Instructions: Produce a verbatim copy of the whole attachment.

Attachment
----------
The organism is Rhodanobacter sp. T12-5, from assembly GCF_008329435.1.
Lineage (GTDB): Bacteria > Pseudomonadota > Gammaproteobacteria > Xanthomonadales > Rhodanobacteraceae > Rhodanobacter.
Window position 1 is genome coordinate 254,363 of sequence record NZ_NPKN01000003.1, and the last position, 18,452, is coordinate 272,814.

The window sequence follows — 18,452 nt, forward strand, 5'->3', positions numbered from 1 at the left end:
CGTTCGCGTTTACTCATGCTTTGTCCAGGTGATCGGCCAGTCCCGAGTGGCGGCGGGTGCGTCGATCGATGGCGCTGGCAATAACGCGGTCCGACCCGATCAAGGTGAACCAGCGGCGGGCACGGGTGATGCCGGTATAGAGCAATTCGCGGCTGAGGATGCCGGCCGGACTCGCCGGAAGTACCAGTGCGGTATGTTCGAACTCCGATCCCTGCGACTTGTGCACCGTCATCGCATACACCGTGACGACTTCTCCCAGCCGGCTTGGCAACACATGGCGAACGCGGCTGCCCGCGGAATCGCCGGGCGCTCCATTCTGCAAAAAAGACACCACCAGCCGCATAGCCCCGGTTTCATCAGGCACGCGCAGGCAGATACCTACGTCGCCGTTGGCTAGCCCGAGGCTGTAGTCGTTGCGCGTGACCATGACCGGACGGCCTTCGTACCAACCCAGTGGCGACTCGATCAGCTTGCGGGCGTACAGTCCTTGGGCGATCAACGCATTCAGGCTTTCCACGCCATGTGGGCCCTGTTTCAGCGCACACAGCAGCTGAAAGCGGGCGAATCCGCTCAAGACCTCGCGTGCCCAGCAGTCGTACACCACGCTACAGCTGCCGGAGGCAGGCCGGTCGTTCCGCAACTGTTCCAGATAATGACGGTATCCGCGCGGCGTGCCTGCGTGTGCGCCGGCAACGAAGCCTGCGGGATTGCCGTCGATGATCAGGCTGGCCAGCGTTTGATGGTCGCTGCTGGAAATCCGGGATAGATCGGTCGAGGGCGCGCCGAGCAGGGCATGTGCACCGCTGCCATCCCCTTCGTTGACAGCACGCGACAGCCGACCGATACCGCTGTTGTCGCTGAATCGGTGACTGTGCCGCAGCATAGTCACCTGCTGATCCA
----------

The organism is Rhodanobacter sp. T12-5, from assembly GCF_008329435.1.
Lineage (GTDB): Bacteria > Pseudomonadota > Gammaproteobacteria > Xanthomonadales > Rhodanobacteraceae > Rhodanobacter.
Window position 1 is genome coordinate 254,363 of sequence record NZ_NPKN01000003.1, and the last position, 18,452, is coordinate 272,814.

The window sequence follows — 18,452 nt, forward strand, 5'->3', positions numbered from 1 at the left end:
CGTTCGCGTTTACTCATGCTTTGTCCAGGTGATCGGCCAGTCCCGAGTGGCGGCGGGTGCGTCGATCGATGGCGCTGGCAATAACGCGGTCCGACCCGATCAAGGTGAACCAGCGGCGGGCACGGGTGATGCCGGTATAGAGCAATTCGCGGCTGAGGATGCCGGCCGGACTCGCCGGAAGTACCAGTGCGGTATGTTCGAACTCCGATCCCTGCGACTTGTGCACCGTCATCGCATACACCGTGACGACTTCTCCCAGCCGGCTTGGCAACACATGGCGAACGCGGCTGCCCGCGGAATCGCCGGGCGCTCCATTCTGCAAAAAAGACACCACCAGCCGCATAGCCCCGGTTTCATCAGGCACGCGCAGGCAGATACCTACGTCGCCGTTGGCTAGCCCGAGGCTGTAGTCGTTGCGCGTGACCATGACCGGACGGCCTTCGTACCAACCCAGTGGCGACTCGATCAGCTTGCGGGCGTACAGTCCTTGGGCGATCAACGCATTCAGGCTTTCCACGCCATGTGGGCCCTGTTTCAGCGCACACAGCAGCTGAAAGCGGGCGAATCCGCTCAAGACCTCGCGTGCCCAGCAGTCGTACACCACGCTACAGCTGCCGGAGGCAGGCCGGTCGTTCCGCAACTGTTCCAGATAATGACGGTATCCGCGCGGCGTGCCTGCGTGTGCGCCGGCAACGAAGCCTGCGGGATTGCCGTCGATGATCAGGCTGGCCAGCGTTTGATGGTCGCTGCTGGAAATCCGGGATAGATCGGTCGAGGGCGCGCCGAGCAGGGCATGTGCACCGCTGCCATCCCCTTCGTTGACAGCACGCGACAGCCGACCGATACCGCTGTTGTCGCTGAATCGGTGACTGTGCCGCAGCATAGTCACCTGCTGATCCA